Monday, June 6, 2011

Ven Thomas Aquinas of St Teresa

"It seems that Thomas was born in Dublin about 1612; in 1635 he joined the Discalced Carmelites in the same city. Ordained a priest in 1640, he immediately began a beneficent ministry which was soon limited, but not interrupted, by the Puritan persecution that broke out in 1642. In order to save a Catholic family from falling back into error, he went for a visit, although the home of this family was in a very dangerous zone: the family had already abjured its Protestantism, but was in new danger because of the insistence of the Puritans. In consequence, soon afterwards he was captured. Transferred to Drogheda, Thomas was able to celebrate Mass secretly in prison and thus prepared himself for martyrdom. In fact, after only five days and having just about finished Mass, he received the announcement of his condemnation to death, an announcement which he publicly called «a happy and awaited message». He did wish to know the concrete cause of his condemnation and the reason for it without previous judgment. And when he learned that «for papist priests there was no need of any form of law,» he added: «Blessed be God! My Savior also was condemned to death against every law and reason. See, I shall die with Him, my friend! There is no reason for losing time».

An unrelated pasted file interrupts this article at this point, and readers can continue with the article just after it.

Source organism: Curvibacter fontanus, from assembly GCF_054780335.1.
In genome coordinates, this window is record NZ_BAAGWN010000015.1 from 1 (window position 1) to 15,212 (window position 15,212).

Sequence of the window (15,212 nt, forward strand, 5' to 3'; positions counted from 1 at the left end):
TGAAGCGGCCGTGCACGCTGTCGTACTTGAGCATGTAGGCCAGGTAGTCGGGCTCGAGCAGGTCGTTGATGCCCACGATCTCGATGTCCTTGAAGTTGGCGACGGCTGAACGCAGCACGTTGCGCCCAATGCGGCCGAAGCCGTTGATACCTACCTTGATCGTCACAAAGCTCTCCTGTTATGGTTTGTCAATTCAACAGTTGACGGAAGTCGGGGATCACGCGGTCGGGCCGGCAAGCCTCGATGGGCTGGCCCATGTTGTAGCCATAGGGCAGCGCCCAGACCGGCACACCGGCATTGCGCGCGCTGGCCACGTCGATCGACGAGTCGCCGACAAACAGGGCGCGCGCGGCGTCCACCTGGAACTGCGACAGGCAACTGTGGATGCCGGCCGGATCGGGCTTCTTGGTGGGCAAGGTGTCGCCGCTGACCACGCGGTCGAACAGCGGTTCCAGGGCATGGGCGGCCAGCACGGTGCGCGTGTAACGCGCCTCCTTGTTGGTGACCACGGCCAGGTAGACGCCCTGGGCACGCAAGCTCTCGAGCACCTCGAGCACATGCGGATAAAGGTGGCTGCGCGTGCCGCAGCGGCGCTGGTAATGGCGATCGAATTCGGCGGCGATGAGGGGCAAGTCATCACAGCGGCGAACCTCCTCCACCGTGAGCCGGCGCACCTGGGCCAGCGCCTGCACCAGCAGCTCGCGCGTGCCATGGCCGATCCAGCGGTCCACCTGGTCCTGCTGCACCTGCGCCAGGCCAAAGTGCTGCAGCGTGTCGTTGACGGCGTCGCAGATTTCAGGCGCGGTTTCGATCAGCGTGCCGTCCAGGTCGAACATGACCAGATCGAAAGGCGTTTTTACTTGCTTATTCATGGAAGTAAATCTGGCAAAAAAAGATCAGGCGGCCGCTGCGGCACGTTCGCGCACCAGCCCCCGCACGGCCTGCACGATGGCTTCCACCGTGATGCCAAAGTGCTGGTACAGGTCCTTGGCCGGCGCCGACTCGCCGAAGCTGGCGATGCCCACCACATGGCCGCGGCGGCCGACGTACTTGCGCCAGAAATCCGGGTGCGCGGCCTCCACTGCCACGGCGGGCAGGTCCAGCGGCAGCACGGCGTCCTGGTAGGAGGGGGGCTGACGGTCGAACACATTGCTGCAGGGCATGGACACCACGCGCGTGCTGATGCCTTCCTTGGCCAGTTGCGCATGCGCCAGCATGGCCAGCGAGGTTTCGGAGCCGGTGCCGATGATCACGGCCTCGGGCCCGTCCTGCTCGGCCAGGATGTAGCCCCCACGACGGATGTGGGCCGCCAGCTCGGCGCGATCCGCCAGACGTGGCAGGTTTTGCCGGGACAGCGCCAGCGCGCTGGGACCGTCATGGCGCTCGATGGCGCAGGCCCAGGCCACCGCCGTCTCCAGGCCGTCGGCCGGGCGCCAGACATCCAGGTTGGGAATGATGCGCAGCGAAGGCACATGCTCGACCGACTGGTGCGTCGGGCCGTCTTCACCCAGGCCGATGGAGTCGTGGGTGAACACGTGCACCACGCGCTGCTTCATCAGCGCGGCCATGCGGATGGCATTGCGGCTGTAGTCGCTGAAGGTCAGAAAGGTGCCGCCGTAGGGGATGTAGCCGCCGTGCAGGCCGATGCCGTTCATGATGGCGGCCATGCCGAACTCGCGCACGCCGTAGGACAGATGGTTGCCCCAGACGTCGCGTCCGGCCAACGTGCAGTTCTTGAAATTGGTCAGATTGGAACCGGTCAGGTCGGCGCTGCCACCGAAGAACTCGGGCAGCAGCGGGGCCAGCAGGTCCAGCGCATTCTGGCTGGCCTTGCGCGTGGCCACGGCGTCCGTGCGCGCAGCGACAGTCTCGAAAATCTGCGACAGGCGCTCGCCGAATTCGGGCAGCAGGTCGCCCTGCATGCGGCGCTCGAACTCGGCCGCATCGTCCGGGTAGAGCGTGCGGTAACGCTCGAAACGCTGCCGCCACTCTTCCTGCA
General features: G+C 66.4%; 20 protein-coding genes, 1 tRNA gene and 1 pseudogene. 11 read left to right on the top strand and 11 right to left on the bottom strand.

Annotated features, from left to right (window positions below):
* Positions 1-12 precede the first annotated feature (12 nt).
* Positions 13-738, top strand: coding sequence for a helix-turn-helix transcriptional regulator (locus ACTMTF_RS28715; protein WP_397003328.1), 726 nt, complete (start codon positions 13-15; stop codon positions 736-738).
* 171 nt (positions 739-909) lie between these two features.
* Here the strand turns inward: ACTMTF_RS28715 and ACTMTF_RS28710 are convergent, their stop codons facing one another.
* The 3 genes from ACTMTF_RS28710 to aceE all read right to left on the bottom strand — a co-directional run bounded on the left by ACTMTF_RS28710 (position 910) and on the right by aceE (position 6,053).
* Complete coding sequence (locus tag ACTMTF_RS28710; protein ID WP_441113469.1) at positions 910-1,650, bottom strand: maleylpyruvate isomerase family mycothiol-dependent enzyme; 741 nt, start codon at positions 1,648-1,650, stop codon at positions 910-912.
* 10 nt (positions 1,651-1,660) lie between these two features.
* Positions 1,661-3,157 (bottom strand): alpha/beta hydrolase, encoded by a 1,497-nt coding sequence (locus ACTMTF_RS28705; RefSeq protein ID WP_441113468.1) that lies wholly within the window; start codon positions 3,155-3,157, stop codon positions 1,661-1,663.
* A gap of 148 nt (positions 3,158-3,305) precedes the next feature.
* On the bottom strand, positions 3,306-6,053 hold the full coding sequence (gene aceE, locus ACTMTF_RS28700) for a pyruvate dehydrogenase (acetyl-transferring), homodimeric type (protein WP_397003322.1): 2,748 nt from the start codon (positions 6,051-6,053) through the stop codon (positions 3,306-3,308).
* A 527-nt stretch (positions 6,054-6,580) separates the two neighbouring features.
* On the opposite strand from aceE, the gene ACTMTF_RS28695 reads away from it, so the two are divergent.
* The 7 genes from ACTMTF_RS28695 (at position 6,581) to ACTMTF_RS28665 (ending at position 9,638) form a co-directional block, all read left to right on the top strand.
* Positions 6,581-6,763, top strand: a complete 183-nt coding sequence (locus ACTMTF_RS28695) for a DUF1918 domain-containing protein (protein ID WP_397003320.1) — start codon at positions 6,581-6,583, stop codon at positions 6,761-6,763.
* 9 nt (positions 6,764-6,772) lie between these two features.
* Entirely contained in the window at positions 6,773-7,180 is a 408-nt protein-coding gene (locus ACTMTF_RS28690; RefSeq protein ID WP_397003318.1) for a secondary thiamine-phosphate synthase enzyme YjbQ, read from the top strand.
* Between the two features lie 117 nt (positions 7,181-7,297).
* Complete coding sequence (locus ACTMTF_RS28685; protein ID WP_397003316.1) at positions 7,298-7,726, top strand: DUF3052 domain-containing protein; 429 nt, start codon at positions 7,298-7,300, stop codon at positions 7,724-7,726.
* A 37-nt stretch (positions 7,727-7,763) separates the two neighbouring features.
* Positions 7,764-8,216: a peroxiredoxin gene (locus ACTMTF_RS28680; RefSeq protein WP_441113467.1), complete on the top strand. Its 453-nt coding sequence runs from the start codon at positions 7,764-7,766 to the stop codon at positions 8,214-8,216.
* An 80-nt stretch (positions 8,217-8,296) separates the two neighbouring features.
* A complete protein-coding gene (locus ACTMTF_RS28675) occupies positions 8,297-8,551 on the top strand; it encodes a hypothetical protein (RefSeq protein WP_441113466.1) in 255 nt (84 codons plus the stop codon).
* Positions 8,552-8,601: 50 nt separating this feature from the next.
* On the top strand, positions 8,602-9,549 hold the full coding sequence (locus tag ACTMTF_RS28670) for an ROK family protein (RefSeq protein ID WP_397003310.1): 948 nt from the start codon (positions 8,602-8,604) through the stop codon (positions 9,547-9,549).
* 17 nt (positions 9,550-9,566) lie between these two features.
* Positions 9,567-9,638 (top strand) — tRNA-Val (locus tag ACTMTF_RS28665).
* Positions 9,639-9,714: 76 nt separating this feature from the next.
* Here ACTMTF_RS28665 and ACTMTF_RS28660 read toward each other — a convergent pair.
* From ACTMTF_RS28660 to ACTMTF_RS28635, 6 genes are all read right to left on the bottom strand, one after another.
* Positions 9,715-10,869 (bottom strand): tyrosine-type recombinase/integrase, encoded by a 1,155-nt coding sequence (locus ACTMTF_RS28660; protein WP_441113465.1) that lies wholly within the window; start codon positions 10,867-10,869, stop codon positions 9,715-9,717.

Before leaving the prison he was able to go to confession to the guardian of the Friars Minor, who was also being held; and then, carrying a crucifix and a rosary in his hands, he was brought to the place of judgment. Along the way he recited the litany of Our Lady in a loud voice. He was interrupted by repeated invitations to abjure «the papal heresy,» but he immediately resumed his prayer. Along the way he was also able to confirm in the faith a poor Catholic woman who was also being led to punishment and was in danger of betraying her religion. With the litany of Our Lady still on his lips, Thomas reached the scaffold. Publicly, he asked once more for the reason of his condemnation and after it had been confirmed repeatedly that he had been sentenced because he was a papist, a priest and a religious, he exclaimed in a voice that could be heard by those present: «That is enough for me! Fortunately, I do not die for any other crime. I am very ready to die for the Catholic faith and for my religious profession.» He was tempted yet again to deny the faith; but when it was seen that all was in vain, the rope was put around his neck. But, the first time, it broke. He fell, still holding the crucifix and the rosary in his hands. The second time, the rope held and he died by hanging. It was June 6, 1642.

His body was buried by Catholics, and his burial place was repeatedly surrounded by a strange radiance, something that many persons experienced and confirmed, beginning with the Protestant authorities themselves. His cause was promoted immediately after his death, but had some success only at the beginning of this century. It was introduced by St. Pius X on Feb. 12, 1915, with that of the other Irish martyrs of the period from 1541-1713."

-- Biography by Valentino Macca

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